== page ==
Importantly, the JCPOA contains a sanctions “snapback” provision to reverse and terminate U.S., U.N., and EU sanctions relief in the event that Iran violates the agreement. If any member of the P5+1 believes that Iran has not met its commitments under the JCPOA, that party can refer the matter to a joint commission, consisting of all members to the agreement, to resolve the matter over a 30-day period. If the joint commission fails to resolve the issue, the complaining party may re-impose sanctions, as well as notify the U.N. Security Council that Iran has failed to perform its commitments under the JCPOA. Such action would trigger the automatic reimposition of U.N. sanctions against Iran after 30 days, unless the U.N. Security Council passes a resolution blocking the reimposition of sanctions. In this regard, it is worth noting that, given its veto power, the United States could block a U.N. Security Council resolution that would continue the lifting of sanctions.

U.S. Implementation of the JCPOA

As part of its JCPOA sanctions relief, the United States lifted most of its extraterritorial sanctions targeting non-U.S. individuals and entities that are not owned or controlled by U.S. persons. It also removed more than 400 individuals and entities from the Specially Designated Nationals and Blocked Persons List (“SDN List”). Significantly, the United States suspended sanctions related to Iran’s nuclear program only while preserving the core U.S. embargo administered by OFAC. U.S. sanctions against Iran related to activities involving terrorism, human rights abuses, and weapons proliferation activities were generally unaffected and remain in place.

The Obama administration negotiated and entered into the JCPOA at the international level. Congress oversees U.S. commitments under the JCPOA through INARA, which was enacted on May 22, 2015. Among other provisions, INARA requires the President to certify every 90 days that Iran is in compliance with the JCPOA and that continued suspension of sanctions is vital to U.S. national security interests. The most recent 90-day period ended on Sunday, October 15, 2017.

Consequences of Noncertification by the Trump Administration

On October 13, 2017, the President announced that he would not certify that the JCPOA was in the national interest of the United States. Under INARA, this decision not to recertify the deal triggers a 60-day period (running through mid-December) in which either house of Congress may propose “qualifying legislation” under “expedited consideration.” INARA defines qualifying legislation as a bill reinstating statutory sanctions related to Iran’s nuclear program. Only congressional leadership (the House majority or minority leader, or the Senate majority or minority leader) can initiate the process for reimposition of sanctions under the expedited procedures. The expedited procedures limit the timeline for congressional review and disallow procedural motions and filibusters that might otherwise stall passage of legislation.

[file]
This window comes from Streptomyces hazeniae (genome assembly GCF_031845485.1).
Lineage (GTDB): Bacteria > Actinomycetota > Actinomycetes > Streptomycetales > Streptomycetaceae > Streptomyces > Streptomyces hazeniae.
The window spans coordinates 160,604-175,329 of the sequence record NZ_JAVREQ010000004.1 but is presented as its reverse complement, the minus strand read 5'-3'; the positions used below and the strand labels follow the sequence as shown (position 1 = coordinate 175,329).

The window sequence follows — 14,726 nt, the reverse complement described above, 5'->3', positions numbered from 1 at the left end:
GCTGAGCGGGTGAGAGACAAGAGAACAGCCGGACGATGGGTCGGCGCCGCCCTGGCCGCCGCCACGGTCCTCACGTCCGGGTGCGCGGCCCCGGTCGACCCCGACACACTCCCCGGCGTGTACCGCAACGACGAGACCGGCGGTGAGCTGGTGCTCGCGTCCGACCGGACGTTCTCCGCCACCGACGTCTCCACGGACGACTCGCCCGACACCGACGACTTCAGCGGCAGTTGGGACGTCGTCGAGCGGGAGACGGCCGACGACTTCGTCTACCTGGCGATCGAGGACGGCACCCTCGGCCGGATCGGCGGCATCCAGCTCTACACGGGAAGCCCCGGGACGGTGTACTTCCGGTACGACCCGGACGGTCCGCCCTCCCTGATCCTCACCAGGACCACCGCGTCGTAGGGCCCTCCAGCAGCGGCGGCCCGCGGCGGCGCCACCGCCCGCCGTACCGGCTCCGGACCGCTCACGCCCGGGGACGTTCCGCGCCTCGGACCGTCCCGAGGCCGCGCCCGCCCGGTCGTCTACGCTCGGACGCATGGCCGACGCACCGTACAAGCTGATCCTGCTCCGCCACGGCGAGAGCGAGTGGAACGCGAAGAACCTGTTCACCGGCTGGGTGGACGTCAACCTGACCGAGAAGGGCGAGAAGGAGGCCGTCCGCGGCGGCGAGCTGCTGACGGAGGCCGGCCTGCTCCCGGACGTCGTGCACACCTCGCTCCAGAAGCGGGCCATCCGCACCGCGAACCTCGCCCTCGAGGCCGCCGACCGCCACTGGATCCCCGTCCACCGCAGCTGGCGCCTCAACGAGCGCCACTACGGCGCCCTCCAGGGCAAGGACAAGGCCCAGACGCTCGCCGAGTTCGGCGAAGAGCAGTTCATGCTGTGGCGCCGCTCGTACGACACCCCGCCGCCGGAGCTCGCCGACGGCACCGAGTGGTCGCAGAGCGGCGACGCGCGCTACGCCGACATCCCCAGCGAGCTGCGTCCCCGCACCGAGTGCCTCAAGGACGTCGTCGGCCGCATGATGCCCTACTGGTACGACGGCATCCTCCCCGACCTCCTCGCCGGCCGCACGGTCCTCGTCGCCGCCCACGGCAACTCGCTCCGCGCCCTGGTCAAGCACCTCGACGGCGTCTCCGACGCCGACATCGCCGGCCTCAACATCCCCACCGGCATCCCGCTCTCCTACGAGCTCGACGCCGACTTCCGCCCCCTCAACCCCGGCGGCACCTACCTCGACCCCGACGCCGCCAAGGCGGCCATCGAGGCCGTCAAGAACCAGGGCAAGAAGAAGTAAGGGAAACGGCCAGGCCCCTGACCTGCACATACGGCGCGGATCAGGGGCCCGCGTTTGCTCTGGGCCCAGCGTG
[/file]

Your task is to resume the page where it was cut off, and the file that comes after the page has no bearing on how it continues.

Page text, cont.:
Following this determination by President Trump, congressional leaders now face a choice as to whether to introduce and pass legislation reimposing nuclear-related sanctions. Despite President Trump’s decision not to recertify and claim that “the Iran deal was one of the worst and most one-sided transactions the United States has ever entered into,” a number of key officials in the administration have stated that they are not seeking to re-impose nuclear sanctions at this time. In close proximity to the administration’s announcement of its decision, U.S. Ambassador to the U.N. Nikki Haley said on Meet the Press that “I think, right now, you’re going to see us stay in the deal.”  Secretary of State Rex Tillerson also stated “We’re going to stay in,” but added that “we’re going to work with our European partners and allies to see if we can’t address these concerns.”  In his speech, however, President Trump raised questions and concerns regarding what future actions his administration might take by stating that this could change at any time, saying that the JCPOA “is under continuous review, and our participation can be canceled by me, as president, at any time.”

The Trump administration appears to be signaling that the intention of declining to certify that the JCPOA is in U.S. national security interest was to set in motion a process to possibly renegotiate the terms of the deal. Specifically, President Trump directed the administration “to work with our allies to fully enforce the agreement while addressing the deal’s many flaws.”